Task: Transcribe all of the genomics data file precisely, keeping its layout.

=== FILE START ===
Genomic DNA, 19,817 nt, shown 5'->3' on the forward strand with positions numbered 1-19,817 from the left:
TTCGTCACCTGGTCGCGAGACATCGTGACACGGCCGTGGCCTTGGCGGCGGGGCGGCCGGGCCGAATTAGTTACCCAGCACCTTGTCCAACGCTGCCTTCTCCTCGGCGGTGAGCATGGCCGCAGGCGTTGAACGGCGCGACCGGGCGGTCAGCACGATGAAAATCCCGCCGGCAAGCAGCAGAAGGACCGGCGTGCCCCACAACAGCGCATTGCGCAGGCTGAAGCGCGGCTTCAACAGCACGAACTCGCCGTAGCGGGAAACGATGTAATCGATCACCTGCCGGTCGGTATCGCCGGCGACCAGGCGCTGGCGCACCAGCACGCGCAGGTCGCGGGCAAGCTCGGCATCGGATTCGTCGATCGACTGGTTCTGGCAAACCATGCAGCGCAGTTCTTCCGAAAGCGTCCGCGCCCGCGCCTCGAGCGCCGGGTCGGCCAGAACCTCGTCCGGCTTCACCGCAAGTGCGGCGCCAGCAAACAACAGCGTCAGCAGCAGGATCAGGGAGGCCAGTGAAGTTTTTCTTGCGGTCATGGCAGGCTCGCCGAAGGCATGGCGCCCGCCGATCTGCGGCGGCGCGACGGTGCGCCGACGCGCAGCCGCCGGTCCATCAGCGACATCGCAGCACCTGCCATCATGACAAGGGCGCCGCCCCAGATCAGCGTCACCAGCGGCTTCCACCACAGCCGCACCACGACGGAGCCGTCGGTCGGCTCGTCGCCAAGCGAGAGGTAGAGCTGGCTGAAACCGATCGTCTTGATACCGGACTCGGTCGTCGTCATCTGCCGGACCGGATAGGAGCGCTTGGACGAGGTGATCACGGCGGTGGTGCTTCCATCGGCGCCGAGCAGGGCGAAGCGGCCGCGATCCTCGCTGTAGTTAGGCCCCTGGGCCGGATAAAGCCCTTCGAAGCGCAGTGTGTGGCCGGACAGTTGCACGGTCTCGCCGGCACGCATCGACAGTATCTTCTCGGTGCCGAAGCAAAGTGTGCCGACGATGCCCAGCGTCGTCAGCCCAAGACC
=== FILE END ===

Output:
Genomic DNA, 19,817 nt, shown 5'->3' on the forward strand with positions numbered 1-19,817 from the left:
TTCGTCACCTGGTCGCGAGACATCGTGACACGGCCGTGGCCTTGGCGGCGGGGCGGCCGGGCCGAATTAGTTACCCAGCACCTTGTCCAACGCTGCCTTCTCCTCGGCGGTGAGCATGGCCGCAGGCGTTGAACGGCGCGACCGGGCGGTCAGCACGATGAAAATCCCGCCGGCAAGCAGCAGAAGGACCGGCGTGCCCCACAACAGCGCATTGCGCAGGCTGAAGCGCGGCTTCAACAGCACGAACTCGCCGTAGCGGGAAACGATGTAATCGATCACCTGCCGGTCGGTATCGCCGGCGACCAGGCGCTGGCGCACCAGCACGCGCAGGTCGCGGGCAAGCTCGGCATCGGATTCGTCGATCGACTGGTTCTGGCAAACCATGCAGCGCAGTTCTTCCGAAAGCGTCCGCGCCCGCGCCTCGAGCGCCGGGTCGGCCAGAACCTCGTCCGGCTTCACCGCAAGTGCGGCGCCAGCAAACAACAGCGTCAGCAGCAGGATCAGGGAGGCCAGTGAAGTTTTTCTTGCGGTCATGGCAGGCTCGCCGAAGGCATGGCGCCCGCCGATCTGCGGCGGCGCGACGGTGCGCCGACGCGCAGCCGCCGGTCCATCAGCGACATCGCAGCACCTGCCATCATGACAAGGGCGCCGCCCCAGATCAGCGTCACCAGCGGCTTCCACCACAGCCGCACCACGACGGAGCCGTCGGTCGGCTCGTCGCCAAGCGAGAGGTAGAGCTGGCTGAAACCGATCGTCTTGATACCGGACTCGGTCGTCGTCATCTGCCGGACCGGATAGGAGCGCTTGGACGAGGTGATCACGGCGGTGGTGCTTCCATCGGCGCCGAGCAGGGCGAAGCGGCCGCGATCCTCGCTGTAGTTAGGCCCCTGGGCCGGATAAAGCCCTTCGAAGCGCAGTGTGTGGCCGGACAGTTGCACGGTCTCGCCGGCACGCATCGACAGTATCTTCTCGGTGCCGAAGCAAAGTGTGCCGACGATGCCCAGCGTCGTCAGCCCAAGACC